The link between stress and alcohol consumption is so well established that it’s actually called “self-medication.” In fact, such self-medication can be pretty effective, at least initially, in relieving anxiety and depression. Alcohol is a “downer” (i.e., a system depressant) so if people are wound up, rapid heart beat, etc., alcohol can definitely make those symptoms of stress go down. But as mentioned above, alcohol also depresses inhibitions, increases risk-taking, decreases logical decision making, increases violence, and — after all that — is still likely to interfere with restful sleep.
COVID-19 presents a set of circumstances that are problematic with regard to alcohol consumption.
High levels of anxiety associated with the unknown
Isolation from one’s usual support system
Economic distress/job loss
Fear of infection/death
Mourning the loss of a loved one
Stress at having to work from home
Stress of having to work in an “essential” job interacting with the public
COVID-19 is dominating today’s headlines, but it is far from unique. Research indicates that alcohol use and abuse increase during and after “violent conflicts”—e.g., wars, periods of martial law, government coups. Other psychotropic substances are also used to deal with psychic strains and trauma, but alcohol is generally the most likely to be readily available, legal, and (at least within limits) socially acceptable.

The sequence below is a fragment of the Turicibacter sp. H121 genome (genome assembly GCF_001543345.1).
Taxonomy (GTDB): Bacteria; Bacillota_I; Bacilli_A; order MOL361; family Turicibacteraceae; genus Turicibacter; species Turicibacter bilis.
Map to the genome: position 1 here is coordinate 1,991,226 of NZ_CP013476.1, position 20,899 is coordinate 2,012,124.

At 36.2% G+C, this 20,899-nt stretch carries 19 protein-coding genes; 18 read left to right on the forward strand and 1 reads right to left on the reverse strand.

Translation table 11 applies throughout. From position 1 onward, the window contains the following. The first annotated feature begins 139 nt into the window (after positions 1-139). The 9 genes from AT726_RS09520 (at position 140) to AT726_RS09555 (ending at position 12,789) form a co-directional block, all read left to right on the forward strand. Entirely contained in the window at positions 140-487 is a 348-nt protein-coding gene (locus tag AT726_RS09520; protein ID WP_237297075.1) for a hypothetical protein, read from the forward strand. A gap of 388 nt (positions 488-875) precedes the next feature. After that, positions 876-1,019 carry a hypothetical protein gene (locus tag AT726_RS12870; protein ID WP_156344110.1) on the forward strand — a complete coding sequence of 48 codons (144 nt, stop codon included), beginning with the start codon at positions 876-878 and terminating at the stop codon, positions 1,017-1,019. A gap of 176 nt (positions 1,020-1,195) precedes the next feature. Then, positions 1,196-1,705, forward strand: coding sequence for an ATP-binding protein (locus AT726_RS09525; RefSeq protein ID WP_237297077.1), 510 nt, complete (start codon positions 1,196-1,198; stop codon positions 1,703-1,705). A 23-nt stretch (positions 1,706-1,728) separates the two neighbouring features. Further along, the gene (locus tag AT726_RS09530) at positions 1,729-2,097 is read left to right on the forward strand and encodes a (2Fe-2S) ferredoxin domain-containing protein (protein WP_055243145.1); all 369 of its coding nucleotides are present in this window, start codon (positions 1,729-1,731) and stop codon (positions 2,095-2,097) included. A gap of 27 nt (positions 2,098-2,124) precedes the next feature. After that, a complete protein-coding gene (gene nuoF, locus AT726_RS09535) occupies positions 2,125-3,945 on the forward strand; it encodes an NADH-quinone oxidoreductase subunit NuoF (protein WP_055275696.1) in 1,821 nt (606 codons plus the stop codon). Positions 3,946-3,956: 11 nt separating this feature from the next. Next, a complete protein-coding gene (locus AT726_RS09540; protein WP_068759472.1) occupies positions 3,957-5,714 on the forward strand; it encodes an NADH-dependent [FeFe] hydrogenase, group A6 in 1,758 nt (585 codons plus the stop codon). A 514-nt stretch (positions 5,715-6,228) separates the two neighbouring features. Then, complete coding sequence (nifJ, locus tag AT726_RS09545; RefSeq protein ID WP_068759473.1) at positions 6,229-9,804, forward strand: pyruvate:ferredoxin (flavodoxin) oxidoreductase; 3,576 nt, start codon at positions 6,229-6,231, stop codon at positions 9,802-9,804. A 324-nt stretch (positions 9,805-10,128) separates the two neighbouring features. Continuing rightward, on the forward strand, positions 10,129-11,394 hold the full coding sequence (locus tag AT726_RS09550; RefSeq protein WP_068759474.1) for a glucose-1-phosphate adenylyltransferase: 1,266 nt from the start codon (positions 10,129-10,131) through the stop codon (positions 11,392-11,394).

During the 1918 Influenza Pandemic, bootleg whiskey was viewed as a respectable medicine. At the time, more than half the states in the U.S. had passed Prohibition laws and thus were “dry.” But for medicinal purposes, some officials decided to tap the vast stores of liquor that had been confiscated initially to aid the military, although the Army mostly remained silent about using it. In Richmond, Virginia—reportedly—two railroad cars of confiscated whiskey arrived for the benefit of Camp Lee. Over time, confiscated whiskey was distributed to civilian hospitals, too.
The United States Pharmacopeiadropped whiskey, brandy, and wine from its listing of therapeutics in 1916. In 1917, the American Medical Association resolved that “the use of alcohol as a therapeutic agent should be discouraged.” Even so, more than half of physicians believed it was “a necessary therapeutic agent.” It continued to be available by prescription in dry states. To this day, strong alcohol is prescribed for medicinal purposes in some areas, even by doctors!
Besides the demand for alcohol, the Spanish Flu pandemic shared other characteristics with COVID-19:
Use of disinfectants